The Honda City was a sub-Civic-sized front-driver, notable primarily for its “tall-boy” architecture: by sitting everyone more upright, and raising the roof, there was more usable room in a smaller space. In 1982, this was revolutionary. In truth, the original designer was in-house and Pininfarina simply engineered the removal of the City’s top, creating the first soft-top Honda since the end of the S800 in 1970. Today, the City Cabriolet models are the most sought-after among enthusiasts. The Cabrio’s only available engine was a 67hp, carbureted SOHC 1.2L four; it also received the Turbo’s chunky fender blisters and wider track in the later models. The standard flat hood, full-width grille and smooth front fascias of the base models remained.

Isuzu Piazza – Italdesign

Designed as a replacement for the Isuzu 117 Coupe, Giugiaro who was running Italdesign at that time, was tasked to style this car. With humble sedan underpinnings of GM’s family car, the Isuzu Gemini, it was fitted with a 2.0 turbo engine and given Lotus tuned handling. Although it was over-engineered for its time, the Piazza never sold in huge numbers, making this model a very rare one these days.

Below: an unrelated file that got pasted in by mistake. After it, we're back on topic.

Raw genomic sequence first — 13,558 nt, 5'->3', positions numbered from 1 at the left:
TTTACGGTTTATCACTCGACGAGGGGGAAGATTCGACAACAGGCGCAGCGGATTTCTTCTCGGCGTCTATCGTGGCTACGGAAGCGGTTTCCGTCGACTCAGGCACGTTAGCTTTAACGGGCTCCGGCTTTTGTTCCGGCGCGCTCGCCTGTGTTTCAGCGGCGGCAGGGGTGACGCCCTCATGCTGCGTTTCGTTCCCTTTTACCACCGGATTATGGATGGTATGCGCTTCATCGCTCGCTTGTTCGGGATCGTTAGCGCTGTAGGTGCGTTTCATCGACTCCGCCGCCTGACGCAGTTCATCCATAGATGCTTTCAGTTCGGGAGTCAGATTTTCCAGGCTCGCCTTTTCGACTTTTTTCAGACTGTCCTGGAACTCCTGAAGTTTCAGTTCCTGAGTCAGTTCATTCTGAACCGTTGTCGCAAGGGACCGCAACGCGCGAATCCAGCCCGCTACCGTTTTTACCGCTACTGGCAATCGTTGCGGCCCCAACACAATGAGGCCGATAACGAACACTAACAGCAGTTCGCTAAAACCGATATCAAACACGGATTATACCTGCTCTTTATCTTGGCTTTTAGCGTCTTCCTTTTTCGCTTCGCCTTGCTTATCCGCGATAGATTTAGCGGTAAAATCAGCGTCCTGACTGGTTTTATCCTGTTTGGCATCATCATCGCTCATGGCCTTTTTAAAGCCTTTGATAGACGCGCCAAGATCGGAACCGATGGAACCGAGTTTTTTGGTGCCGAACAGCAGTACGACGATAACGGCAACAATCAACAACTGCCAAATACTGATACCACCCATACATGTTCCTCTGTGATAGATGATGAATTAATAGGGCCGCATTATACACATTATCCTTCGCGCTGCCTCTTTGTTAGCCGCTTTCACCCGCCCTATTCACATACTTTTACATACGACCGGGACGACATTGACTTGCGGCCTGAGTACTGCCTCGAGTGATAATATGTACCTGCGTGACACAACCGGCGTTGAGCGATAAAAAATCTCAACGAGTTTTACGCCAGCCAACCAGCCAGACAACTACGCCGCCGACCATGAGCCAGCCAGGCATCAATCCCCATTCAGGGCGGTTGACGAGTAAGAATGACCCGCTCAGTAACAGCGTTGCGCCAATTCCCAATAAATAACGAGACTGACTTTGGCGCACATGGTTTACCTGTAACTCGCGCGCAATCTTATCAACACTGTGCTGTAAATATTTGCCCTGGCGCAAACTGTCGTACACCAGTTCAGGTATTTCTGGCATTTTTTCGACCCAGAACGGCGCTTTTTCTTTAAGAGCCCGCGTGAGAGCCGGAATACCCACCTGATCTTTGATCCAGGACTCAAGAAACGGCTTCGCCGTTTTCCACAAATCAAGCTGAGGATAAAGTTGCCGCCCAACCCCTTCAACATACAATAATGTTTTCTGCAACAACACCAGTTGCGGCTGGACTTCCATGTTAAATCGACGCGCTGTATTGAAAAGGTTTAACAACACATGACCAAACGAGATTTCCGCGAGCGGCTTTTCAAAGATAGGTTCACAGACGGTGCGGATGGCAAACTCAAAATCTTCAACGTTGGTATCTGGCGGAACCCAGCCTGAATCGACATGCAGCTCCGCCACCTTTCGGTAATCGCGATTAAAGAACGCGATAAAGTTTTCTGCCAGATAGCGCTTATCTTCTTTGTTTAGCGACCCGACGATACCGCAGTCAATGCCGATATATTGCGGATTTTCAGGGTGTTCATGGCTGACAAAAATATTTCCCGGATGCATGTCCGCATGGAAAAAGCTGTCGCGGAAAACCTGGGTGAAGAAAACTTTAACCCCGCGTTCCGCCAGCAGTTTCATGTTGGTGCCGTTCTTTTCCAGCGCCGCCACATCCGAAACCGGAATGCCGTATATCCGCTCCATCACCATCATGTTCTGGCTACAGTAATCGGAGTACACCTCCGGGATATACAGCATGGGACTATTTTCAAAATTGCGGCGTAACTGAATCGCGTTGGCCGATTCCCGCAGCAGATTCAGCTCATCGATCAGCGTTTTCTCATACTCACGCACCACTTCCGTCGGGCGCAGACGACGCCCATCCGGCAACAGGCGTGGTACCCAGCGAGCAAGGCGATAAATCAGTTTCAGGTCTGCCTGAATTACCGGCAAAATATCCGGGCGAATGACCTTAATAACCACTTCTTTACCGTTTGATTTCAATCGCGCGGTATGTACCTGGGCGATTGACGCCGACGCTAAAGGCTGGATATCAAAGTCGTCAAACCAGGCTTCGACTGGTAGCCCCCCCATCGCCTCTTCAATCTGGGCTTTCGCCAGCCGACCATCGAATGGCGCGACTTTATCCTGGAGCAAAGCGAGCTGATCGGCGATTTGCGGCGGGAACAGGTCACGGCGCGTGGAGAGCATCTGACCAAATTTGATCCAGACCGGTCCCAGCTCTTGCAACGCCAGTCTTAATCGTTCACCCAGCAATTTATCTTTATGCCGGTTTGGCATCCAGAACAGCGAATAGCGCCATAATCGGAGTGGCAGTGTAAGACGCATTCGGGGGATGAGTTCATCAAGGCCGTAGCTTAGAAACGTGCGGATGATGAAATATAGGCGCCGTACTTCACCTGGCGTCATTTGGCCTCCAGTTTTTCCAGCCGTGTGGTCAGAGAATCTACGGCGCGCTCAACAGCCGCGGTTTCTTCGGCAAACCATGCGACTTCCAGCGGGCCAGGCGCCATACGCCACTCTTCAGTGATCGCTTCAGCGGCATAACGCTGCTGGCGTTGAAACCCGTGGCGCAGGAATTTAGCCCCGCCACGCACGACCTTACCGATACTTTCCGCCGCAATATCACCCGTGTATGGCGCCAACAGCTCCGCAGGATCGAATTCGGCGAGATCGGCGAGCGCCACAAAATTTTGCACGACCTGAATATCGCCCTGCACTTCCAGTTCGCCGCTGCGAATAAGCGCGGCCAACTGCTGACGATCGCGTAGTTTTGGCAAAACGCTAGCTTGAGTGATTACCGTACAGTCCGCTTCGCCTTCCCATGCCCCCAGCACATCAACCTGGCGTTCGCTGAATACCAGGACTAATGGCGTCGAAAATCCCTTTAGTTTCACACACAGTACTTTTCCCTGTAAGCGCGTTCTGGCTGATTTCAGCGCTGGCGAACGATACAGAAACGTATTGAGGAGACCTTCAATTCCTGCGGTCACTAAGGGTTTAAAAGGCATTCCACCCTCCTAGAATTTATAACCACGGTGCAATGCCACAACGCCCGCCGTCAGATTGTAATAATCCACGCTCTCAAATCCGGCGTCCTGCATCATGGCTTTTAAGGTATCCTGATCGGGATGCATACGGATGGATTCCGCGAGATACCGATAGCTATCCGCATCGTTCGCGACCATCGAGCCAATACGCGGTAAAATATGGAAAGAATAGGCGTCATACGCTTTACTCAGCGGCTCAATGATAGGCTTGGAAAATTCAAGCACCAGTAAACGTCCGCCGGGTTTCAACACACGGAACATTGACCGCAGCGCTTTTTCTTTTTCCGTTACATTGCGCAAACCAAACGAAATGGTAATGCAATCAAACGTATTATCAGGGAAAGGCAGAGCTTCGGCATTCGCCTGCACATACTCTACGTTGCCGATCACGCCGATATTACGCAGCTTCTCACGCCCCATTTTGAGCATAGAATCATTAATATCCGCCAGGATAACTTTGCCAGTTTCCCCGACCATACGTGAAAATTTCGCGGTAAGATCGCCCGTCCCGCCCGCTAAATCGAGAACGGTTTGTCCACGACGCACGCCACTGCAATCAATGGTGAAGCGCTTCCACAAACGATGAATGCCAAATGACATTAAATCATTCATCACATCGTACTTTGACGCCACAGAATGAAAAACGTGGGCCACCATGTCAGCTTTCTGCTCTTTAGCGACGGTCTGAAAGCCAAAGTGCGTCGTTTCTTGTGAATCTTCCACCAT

Lexus GS 93’ – Guigiaro

Originally designed for Jaguar as the Kensington, the design concept was first shown to the world at the Geneva Motor Show in 1990. When Jaguar failed to produce the car, Giugiaro sold the design based on the Kensington to Toyota who modified it somewhat to become the basis for the Aristo for the Japanese market, which would also eventually be labeled the Lexus GS. It was fitted with an inline six-cylinder 3.0 24-valve DOHC engine with 220bhp for the normally aspirated and 280bhp for the turbocharged version. The car really shook the marketplace for the more popular BMW and Mercedes in the mid-90s with its offerings.

Subaru SVX – Guigiaro

Fuji-Industries-owned Subaru was at the peak of their success in the late 80s. They got very ambitious and looked for that magic that could have been. With the help of Guigiaro, they came up with the very futuristic-looking SVX. The SVX first appeared in 1989 as a concept, but eventually was put into production. It was shoehorned with a 3.3 litre flat 6,231bhp heart. It did not sell in big numbers as Subaru failed to give it the one thing it needed most: a manual transmission. This lead to it being very unpopular and eventually production stopped in 1996.